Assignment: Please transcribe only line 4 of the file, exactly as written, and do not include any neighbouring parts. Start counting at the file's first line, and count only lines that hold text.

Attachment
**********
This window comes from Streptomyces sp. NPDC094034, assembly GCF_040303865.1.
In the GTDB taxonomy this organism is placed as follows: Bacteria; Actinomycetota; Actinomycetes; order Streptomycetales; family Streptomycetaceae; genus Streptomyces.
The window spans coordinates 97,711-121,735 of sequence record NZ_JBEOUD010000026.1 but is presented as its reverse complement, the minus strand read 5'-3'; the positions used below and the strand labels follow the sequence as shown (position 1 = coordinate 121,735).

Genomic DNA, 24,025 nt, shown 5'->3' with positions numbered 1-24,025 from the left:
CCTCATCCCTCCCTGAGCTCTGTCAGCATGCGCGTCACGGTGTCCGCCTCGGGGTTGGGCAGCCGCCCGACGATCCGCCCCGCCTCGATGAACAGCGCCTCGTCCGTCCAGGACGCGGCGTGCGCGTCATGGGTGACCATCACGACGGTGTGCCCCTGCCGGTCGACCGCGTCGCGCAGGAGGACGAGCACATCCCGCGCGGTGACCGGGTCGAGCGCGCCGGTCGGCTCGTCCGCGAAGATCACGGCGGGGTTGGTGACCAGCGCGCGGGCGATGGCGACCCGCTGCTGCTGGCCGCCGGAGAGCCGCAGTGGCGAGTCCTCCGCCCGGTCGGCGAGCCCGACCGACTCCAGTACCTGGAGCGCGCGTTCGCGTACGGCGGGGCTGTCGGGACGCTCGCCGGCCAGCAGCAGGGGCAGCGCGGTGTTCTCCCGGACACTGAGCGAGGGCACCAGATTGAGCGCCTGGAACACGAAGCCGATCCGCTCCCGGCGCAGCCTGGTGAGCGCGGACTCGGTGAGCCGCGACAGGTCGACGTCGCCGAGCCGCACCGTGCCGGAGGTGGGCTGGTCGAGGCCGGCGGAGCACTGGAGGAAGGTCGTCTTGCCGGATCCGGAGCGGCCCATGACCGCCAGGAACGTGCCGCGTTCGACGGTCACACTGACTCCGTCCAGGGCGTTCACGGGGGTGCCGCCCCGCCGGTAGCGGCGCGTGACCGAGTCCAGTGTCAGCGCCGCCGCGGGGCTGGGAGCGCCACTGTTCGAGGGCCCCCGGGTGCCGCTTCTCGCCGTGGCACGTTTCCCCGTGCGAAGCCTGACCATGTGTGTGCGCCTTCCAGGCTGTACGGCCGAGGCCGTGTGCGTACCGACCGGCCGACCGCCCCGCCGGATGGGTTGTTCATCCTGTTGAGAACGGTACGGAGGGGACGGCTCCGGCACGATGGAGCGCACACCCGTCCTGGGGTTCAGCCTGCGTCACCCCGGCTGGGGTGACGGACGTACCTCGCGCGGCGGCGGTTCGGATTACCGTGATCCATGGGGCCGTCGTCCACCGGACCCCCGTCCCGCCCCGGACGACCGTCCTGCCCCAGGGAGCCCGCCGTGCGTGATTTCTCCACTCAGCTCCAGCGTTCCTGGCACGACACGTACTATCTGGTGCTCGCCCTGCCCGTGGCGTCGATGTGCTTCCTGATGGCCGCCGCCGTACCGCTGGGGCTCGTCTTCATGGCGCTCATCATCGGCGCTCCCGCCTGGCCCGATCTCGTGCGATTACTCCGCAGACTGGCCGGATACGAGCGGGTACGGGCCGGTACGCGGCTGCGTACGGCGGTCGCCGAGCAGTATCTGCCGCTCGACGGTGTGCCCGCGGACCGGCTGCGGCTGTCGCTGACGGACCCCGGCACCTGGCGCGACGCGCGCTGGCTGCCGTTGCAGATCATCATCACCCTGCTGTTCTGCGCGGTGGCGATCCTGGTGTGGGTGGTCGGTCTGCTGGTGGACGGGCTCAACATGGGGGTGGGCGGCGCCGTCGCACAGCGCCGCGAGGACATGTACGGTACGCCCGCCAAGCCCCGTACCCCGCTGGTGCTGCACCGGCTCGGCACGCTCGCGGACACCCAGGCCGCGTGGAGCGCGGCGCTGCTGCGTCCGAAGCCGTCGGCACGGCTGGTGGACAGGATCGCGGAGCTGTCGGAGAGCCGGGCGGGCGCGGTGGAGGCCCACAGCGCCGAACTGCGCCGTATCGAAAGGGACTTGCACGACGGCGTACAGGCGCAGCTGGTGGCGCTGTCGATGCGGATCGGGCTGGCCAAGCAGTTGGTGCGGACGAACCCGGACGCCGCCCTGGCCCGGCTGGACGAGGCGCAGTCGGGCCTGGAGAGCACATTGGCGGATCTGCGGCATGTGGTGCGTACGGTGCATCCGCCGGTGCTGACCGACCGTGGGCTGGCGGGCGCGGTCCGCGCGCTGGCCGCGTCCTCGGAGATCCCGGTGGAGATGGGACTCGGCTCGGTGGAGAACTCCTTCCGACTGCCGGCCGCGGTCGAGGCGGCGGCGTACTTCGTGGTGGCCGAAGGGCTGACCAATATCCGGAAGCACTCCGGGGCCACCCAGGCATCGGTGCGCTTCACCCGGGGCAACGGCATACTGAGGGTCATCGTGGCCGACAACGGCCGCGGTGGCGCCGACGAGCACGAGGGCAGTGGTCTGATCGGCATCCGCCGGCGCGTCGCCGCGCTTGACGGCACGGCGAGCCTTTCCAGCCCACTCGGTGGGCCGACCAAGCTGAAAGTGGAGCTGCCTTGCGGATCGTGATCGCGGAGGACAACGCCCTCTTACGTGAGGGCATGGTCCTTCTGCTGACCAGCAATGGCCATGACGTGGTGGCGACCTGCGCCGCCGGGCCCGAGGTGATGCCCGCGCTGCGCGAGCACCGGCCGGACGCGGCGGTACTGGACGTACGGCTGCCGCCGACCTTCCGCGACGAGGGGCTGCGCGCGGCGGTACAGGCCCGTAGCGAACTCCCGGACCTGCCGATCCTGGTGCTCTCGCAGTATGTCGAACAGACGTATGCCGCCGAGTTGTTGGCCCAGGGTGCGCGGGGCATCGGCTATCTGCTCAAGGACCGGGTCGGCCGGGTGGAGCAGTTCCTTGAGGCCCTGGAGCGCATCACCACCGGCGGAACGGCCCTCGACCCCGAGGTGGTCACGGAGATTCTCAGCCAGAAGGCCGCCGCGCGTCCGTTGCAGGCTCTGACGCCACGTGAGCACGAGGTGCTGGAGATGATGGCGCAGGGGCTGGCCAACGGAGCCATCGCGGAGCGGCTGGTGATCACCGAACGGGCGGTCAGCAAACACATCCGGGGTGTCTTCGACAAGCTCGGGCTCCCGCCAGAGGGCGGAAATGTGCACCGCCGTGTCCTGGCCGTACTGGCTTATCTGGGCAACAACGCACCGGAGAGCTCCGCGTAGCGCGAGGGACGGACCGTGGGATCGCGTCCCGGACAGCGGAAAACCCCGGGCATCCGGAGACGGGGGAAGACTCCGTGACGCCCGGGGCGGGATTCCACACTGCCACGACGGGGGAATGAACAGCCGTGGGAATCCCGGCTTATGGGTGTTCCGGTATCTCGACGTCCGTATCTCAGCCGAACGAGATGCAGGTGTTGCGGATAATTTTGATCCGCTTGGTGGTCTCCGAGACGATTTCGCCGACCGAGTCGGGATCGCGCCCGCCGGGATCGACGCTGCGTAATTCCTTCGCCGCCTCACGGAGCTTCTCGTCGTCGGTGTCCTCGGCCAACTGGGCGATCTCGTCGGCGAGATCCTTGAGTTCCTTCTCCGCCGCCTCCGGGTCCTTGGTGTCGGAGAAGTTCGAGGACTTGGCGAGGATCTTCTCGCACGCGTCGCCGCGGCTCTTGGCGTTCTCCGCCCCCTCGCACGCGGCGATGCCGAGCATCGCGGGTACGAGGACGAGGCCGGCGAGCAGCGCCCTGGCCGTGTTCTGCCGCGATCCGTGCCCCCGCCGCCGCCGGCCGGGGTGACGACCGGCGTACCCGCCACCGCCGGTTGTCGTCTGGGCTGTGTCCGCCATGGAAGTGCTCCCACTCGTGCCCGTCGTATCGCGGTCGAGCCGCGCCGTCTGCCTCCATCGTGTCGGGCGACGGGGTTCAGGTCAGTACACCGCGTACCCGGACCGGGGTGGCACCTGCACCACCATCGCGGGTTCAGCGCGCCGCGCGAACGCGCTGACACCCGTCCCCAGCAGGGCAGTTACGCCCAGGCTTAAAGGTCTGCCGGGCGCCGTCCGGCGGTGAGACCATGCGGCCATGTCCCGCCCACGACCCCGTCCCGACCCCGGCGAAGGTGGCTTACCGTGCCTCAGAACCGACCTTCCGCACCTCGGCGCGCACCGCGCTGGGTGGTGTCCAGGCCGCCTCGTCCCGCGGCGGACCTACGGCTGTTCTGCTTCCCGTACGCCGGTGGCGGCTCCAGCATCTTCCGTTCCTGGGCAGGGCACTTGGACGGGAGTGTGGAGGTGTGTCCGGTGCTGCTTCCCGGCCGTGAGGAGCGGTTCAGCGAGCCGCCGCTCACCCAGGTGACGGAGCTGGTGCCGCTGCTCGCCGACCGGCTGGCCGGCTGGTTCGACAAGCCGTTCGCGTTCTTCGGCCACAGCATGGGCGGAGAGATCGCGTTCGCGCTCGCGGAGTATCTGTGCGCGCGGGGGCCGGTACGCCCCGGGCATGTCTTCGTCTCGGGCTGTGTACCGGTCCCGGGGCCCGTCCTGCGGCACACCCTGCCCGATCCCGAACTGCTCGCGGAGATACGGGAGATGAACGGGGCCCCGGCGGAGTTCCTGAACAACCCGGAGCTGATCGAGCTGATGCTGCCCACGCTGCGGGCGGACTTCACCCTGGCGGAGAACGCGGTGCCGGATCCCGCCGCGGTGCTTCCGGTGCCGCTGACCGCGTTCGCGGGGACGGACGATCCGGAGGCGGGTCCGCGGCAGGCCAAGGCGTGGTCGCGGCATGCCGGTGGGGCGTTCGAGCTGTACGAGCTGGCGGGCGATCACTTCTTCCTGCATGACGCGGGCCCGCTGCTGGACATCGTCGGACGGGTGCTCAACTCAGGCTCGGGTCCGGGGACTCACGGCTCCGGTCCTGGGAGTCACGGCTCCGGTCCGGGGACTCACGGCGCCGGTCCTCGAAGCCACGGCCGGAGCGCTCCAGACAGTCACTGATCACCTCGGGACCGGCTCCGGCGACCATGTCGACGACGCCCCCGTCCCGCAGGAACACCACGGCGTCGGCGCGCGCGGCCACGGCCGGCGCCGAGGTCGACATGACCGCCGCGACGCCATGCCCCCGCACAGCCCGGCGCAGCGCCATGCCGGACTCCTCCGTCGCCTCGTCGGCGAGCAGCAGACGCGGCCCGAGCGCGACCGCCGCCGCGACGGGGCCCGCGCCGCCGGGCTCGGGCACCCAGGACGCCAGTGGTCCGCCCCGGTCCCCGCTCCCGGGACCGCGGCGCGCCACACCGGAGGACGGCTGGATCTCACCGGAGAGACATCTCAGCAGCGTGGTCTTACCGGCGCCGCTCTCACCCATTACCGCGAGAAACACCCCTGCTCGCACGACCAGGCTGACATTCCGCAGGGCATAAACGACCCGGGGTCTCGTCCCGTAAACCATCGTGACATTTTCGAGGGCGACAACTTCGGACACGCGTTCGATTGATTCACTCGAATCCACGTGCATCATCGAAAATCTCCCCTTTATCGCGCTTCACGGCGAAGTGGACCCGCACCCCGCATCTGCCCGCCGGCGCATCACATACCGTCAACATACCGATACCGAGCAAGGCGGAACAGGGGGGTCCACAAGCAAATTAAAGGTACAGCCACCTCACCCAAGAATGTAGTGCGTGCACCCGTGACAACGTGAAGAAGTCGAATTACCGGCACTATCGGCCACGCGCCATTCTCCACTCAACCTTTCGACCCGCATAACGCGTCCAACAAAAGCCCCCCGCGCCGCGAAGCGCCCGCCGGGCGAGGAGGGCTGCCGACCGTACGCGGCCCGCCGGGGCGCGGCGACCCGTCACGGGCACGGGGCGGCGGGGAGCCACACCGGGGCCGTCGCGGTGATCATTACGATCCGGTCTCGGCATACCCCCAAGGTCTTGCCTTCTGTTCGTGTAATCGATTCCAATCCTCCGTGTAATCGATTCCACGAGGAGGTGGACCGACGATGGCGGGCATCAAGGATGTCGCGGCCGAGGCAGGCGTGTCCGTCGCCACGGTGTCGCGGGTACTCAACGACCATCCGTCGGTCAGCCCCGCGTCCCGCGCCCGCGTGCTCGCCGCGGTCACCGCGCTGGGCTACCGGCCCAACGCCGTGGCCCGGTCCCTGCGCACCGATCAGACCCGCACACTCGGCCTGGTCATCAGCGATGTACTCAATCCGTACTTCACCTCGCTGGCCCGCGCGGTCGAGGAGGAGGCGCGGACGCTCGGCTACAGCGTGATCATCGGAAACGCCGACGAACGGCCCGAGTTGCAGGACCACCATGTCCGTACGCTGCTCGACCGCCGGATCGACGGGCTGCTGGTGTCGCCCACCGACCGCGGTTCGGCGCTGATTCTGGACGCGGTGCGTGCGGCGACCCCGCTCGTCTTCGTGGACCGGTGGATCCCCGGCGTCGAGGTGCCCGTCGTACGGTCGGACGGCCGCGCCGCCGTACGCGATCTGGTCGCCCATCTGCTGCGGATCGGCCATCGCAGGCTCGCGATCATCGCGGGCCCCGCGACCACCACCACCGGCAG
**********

Genomic DNA, 24,025 nt, shown 5'->3' with positions numbered 1-24,025 from the left: